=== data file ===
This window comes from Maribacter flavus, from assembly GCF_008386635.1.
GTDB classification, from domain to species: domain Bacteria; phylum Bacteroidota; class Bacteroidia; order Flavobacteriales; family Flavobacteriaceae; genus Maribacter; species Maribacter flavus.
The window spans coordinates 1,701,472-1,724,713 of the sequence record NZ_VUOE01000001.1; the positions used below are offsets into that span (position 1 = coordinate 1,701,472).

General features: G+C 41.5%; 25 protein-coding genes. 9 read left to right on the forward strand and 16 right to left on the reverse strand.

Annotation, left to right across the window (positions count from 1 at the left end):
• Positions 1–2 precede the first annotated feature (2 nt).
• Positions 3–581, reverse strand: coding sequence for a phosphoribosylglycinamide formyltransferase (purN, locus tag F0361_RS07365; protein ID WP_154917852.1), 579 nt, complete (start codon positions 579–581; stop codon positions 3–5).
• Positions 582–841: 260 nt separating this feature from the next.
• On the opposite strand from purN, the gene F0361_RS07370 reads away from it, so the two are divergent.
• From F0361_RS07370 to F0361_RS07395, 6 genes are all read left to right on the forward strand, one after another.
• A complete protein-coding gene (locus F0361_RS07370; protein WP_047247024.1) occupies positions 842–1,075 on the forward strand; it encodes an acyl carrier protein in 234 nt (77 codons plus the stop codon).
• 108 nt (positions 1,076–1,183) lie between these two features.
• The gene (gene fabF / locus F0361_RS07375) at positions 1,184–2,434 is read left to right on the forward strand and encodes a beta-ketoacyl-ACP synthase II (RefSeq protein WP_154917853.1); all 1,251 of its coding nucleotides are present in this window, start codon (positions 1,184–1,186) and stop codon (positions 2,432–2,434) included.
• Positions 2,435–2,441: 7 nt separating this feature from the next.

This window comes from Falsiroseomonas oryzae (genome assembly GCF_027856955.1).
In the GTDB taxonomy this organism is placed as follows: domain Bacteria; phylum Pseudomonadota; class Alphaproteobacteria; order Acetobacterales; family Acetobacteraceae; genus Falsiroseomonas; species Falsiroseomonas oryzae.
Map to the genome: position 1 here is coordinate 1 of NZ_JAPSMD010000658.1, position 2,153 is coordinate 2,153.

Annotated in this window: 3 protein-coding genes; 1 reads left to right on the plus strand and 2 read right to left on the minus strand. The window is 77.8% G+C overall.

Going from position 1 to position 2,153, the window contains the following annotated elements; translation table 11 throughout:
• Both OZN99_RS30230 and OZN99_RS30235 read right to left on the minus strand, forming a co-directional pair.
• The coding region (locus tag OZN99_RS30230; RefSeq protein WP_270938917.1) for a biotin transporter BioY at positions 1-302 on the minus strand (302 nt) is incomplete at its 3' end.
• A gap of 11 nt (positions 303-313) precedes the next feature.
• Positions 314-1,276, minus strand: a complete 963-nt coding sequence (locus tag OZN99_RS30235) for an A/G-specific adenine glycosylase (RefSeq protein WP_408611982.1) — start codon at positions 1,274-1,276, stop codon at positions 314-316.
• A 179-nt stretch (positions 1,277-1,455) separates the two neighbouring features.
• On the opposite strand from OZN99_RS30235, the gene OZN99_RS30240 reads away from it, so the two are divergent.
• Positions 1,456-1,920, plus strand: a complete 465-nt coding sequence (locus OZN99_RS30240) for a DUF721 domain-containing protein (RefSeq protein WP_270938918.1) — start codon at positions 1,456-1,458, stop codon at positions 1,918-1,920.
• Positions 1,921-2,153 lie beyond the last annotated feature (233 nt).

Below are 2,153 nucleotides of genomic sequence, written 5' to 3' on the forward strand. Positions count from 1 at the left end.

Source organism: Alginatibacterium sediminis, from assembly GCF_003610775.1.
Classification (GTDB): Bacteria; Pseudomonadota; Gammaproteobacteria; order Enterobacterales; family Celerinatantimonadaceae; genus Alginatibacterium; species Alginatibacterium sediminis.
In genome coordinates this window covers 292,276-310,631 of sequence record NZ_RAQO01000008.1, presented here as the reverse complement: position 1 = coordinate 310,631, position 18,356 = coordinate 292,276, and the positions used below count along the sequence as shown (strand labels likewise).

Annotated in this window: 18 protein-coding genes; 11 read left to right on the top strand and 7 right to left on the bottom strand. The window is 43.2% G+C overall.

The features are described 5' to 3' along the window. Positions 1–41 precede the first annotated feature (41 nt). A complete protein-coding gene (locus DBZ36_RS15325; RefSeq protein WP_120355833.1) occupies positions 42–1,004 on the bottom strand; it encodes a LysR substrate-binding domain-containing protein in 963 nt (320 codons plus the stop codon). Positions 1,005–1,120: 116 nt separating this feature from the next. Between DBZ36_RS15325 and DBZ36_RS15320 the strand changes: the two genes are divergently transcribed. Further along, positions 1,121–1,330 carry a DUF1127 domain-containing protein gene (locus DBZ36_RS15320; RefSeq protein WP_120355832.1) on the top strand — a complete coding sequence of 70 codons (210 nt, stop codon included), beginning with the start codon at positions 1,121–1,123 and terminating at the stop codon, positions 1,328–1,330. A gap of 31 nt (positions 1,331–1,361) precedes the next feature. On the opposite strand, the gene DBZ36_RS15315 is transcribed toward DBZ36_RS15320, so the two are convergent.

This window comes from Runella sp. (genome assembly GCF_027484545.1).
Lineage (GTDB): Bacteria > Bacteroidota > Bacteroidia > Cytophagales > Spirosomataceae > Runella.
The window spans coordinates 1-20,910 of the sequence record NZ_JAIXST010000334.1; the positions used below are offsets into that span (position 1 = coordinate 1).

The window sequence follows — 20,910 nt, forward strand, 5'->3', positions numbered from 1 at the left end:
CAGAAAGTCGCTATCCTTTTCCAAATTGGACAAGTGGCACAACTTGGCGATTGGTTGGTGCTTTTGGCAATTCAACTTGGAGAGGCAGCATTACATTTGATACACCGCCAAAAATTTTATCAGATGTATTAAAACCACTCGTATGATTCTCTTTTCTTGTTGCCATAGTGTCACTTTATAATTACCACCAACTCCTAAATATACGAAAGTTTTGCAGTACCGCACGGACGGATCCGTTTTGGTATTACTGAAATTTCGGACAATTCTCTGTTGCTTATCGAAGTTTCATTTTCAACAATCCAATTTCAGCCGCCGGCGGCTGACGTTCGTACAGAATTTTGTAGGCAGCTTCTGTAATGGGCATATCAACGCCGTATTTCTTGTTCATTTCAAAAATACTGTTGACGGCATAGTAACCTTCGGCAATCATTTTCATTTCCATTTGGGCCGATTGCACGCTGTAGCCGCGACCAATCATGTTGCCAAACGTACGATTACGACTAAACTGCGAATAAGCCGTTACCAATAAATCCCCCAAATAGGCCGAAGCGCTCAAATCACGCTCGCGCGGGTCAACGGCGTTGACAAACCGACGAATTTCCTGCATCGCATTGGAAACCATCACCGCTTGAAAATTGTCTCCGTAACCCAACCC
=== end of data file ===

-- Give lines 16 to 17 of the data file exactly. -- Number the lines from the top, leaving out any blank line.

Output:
In the GTDB taxonomy this organism is placed as follows: domain Bacteria; phylum Pseudomonadota; class Alphaproteobacteria; order Acetobacterales; family Acetobacteraceae; genus Falsiroseomonas; species Falsiroseomonas oryzae.
Map to the genome: position 1 here is coordinate 1 of NZ_JAPSMD010000658.1, position 2,153 is coordinate 2,153.